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The global fashion business journal

Jun 12, 20244:31pm

Bernard Arnault, the insatiable appetite of the luxury slayer

Arnault ended 2019 by sealing his latest major deal, the largest in its history: the purchase of Tiffany for 14.7 billion euros (16.3 billion dollars).

Jan 15, 2020 — 8:57am
Iria P. Gestal

Bernard Arnault, the insatiable appetite of the luxury slayer



If you want it, go for it. Bernard Arnault is a man who is known in business as a slayer, a slender Gordon Gekko, dressed in Dior’s navy suit, but with a matching fierce appetite and determination.


“Sometimes he adjusts a bag on a shelf five centimeters,” his son Antoine Arnault explained in an interview with Forbes. “At ten o’clock at night, he is still going at it, he has incredible source of energy.” In 2019, Arnault sealed his last major deal, the largest in its history: the purchase of Tiffany for 14.7 billion euros (16.3 billion dollars). That said, his buyer appetite began to take shape much earlier on, in the family company itself.


The businessman, today the richest man in France, was born in 1949 in the industrial city of Roubaix (France). After obtaining a degree in engineering, he joined his father’s company, Ferret-Savinel, and convinced him to sell the construction division. Only six years after graduating, he succeeded as president and six years later he made his first purchase in the luxury sector, Financière Agache.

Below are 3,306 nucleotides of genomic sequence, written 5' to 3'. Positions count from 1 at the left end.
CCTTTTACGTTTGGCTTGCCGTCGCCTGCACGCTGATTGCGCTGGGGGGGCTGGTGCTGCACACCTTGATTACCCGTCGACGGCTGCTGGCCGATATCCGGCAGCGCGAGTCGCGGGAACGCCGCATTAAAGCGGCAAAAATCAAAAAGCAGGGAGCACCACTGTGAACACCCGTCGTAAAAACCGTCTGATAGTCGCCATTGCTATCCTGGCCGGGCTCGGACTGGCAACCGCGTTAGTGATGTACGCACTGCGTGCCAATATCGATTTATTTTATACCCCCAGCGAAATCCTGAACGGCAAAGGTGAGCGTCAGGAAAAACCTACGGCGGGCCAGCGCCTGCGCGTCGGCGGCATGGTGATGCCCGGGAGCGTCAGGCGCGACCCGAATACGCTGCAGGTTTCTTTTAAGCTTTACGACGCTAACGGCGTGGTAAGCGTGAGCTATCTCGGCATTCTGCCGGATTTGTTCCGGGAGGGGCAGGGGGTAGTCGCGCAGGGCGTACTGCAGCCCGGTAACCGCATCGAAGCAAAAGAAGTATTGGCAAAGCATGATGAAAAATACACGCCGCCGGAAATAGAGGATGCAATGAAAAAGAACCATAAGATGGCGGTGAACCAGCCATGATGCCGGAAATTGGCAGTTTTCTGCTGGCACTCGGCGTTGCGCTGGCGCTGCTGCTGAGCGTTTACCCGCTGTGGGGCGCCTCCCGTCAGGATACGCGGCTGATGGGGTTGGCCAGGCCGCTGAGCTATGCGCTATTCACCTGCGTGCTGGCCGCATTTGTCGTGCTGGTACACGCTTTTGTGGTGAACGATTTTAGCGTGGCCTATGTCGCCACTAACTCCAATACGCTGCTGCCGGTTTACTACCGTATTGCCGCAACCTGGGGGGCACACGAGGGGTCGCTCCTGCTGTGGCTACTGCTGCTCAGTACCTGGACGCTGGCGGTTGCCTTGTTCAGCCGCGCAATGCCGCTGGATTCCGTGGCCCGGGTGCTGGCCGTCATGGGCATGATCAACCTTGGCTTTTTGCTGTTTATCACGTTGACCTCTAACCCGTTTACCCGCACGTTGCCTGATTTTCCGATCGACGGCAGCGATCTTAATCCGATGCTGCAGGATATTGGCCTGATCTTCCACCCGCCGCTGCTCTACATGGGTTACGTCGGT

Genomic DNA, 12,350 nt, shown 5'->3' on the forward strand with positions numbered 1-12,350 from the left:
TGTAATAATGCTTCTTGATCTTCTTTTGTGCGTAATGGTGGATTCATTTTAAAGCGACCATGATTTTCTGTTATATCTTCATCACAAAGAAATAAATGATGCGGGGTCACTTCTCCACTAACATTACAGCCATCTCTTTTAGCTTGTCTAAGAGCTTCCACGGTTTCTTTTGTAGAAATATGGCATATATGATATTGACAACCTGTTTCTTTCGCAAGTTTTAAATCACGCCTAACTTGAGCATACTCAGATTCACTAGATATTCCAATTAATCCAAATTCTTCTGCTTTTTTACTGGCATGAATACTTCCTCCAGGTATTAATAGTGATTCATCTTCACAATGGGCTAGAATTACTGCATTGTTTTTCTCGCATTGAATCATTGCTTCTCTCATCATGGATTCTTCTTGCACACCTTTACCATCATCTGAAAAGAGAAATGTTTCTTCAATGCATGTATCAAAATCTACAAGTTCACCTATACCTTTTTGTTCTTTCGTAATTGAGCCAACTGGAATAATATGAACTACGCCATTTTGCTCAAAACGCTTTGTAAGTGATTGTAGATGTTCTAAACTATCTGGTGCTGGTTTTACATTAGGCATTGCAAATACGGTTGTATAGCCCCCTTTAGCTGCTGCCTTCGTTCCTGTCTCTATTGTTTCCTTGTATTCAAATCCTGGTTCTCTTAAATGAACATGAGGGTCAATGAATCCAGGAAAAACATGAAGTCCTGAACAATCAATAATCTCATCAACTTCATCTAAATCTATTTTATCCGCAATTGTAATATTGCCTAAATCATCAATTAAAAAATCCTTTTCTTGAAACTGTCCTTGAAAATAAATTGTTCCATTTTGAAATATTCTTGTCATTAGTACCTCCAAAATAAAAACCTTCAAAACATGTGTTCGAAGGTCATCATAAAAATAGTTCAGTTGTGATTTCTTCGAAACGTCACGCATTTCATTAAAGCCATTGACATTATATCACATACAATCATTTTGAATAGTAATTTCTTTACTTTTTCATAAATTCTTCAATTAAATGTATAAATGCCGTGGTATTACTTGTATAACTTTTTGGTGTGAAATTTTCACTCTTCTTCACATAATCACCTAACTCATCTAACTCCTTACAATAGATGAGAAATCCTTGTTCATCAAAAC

In the eighties he faced his first failure, when he unsuccessfully tried to inaugurate a subsidiary of the family company in the United States. The project did not go ahead, but from that experience he learned the aggressive American commercial tactics, ones he would later apply in the construction of his own empire: LVMH.


In 1984, Arnault joined Saint Frères to seize Boussac, a French group in crisis that at the time controlled Dior among other brands. In just two years, Arnault laid off 9,000 employees and sold Boussac’s other businesses to keep the crown jewel.


It was the first step to his now empire that reaches sales over 46 billion euros (51 billion dollars) and includes brands such as Louis Vuitton, Sephora, Loewe, Céline or Balenciaga, as well as liquors, jewelry and perfume shops. There are only a handful of absentees in his frantic shopping domain: the auction company Sotheby’s, Gucci, which ended up in the hands of his great rival, François-Henri Pinault; and Hermès, after failing a hostile bid vetoed by the French authorities.


A Chopin lover and a pianist amateur, Arnault has been married twice. From his first marriage, with Anne Dewavrin, he has two children, Delphine and Antoine, both with executive positions in the company and candidates to succeed him at the head of LVMH, although the passing of the torch is a taboo for the French mogul. A year after divorcing in 1991, Arnault married Canadian pianist Hélène Mercier. With her, he has three other children: Alexandre, CEO of Rimowa; Fréderic, digital director of Tag Heuer, and Jean, who is twenty years old and has not joined the company yet.

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